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Old 12-14-2018, 08:03 PM
DinoR DinoR is offline
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Join Date: Oct 2014
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I ended my Army career in a Training Support Battalion that, among other things, specialized in teaching combatives (aka hand to hand combat.) Along with the predeployment training required for troops we were supporting our combatives instructors ran numerous certification training cycles. Part of it was ensuring we maintained a broad pool of certified instructors. Another big part was the experience was good preparation for our actual missions; training people on combatives was the best way to maintain skill at training people on combatives.

Gender mostly didn't matter. I saw a lot of hand to hand training events just in the scope of my duties to check on training. We also ran a lot of combatives certification cycles to both keep our trainers fresh and keep a braod base of available instructors. At times individuals let gender affect their behavior and it showed.

My first thought on reading the OP was one case where someone let it matter. One of our female NCOs going through the training was rolling with another student in the end of course tournament. The uniform for that event was the ACU uniform pants and t-shirt without the blouse. The female NCO in question was also on the large breasted side. At one point her struggling opponent got a good handful of t-shirt and breast...and suddenly pulled his hand back. The lead instructor moved in and was saying things like "She's a Sergeant not a girl" and "You're going to let her kick your ass." He wasn't able to work all the way through his personal issues before submitting. She did kick his ass. Lesson delivered to the rest of the class. Her next opponent didn't make the same mistake and beat her.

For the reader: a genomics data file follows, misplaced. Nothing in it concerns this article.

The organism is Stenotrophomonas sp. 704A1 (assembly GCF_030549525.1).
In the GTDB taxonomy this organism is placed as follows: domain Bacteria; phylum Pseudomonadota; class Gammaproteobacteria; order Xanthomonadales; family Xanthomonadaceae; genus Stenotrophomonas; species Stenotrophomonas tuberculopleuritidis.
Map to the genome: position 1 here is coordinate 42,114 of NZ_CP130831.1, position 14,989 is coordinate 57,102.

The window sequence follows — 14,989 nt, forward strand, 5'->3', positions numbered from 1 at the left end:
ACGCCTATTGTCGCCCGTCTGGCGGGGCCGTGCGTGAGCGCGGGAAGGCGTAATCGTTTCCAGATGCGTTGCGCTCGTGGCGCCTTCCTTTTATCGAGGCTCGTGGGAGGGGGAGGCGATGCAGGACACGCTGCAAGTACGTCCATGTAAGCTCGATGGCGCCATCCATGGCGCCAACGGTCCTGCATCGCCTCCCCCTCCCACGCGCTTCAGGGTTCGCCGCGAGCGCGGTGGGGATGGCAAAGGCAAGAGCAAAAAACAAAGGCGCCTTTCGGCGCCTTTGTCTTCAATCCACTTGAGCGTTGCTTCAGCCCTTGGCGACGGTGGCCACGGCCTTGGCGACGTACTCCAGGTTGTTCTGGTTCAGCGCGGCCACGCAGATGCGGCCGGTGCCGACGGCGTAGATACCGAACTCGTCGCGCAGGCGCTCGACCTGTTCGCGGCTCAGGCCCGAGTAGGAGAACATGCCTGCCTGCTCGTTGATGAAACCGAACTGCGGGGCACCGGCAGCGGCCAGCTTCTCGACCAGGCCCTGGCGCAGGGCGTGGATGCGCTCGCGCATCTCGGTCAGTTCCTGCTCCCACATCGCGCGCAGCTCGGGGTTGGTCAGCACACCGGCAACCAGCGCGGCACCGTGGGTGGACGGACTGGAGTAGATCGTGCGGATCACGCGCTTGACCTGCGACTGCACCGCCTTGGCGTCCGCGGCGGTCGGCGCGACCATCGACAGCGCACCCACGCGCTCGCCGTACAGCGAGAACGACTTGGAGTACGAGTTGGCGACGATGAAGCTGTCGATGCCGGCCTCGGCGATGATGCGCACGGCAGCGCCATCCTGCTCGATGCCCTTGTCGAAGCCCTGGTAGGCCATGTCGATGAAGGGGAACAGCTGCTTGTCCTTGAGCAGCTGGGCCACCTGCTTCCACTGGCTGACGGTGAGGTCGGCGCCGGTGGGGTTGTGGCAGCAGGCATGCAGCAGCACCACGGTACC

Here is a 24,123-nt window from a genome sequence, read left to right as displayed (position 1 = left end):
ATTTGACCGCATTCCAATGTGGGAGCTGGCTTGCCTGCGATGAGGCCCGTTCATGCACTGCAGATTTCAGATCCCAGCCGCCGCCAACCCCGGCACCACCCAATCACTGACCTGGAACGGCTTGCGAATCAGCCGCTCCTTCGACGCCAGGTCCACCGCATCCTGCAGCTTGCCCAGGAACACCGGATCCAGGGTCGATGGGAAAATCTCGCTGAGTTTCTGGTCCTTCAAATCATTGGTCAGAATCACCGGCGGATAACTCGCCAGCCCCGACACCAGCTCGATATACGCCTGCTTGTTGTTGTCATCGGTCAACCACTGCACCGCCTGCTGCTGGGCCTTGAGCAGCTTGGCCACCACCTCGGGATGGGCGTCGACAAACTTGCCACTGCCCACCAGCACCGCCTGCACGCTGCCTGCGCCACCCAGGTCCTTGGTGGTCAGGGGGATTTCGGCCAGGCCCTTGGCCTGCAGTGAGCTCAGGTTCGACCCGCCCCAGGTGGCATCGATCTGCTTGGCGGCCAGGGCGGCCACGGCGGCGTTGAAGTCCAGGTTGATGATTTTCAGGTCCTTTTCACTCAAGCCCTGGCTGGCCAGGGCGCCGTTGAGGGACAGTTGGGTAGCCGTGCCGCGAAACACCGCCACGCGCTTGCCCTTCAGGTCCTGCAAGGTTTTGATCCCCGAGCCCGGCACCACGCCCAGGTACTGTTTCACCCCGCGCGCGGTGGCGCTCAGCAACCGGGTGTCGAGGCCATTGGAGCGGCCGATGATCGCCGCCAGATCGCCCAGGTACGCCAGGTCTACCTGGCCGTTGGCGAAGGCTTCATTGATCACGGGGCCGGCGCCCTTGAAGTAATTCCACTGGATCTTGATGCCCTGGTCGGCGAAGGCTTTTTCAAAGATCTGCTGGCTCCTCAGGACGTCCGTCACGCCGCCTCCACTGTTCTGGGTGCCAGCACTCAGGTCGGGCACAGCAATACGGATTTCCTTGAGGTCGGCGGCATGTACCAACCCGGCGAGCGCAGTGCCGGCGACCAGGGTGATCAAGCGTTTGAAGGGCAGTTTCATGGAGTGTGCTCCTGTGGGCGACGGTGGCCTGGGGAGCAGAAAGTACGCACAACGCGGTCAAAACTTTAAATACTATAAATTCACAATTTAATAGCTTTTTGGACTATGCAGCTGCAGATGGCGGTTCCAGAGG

I don't really recall any issues in the more tactical training events. (Like room clearing with weapons but the scenario doesn't rate deadly force.) By the time you dress everyone in full tactical uniform and the opponent is in a padded suit to protect them from strikes there's not a lot of visible cues about sex or gender. I'd expect some of the same effect in the NFL. All the protective padding will hide some of the cues that might enable subconscious discrimination. For the rest, I'd expect they'd learn pretty quickly that "She's a running back not a girl." There are real incentives, including financial, to overcome the cultural sexism they may have been raised with. Over time, I'd expect the personnnel system to mostly weed out those that can't "hit a girl."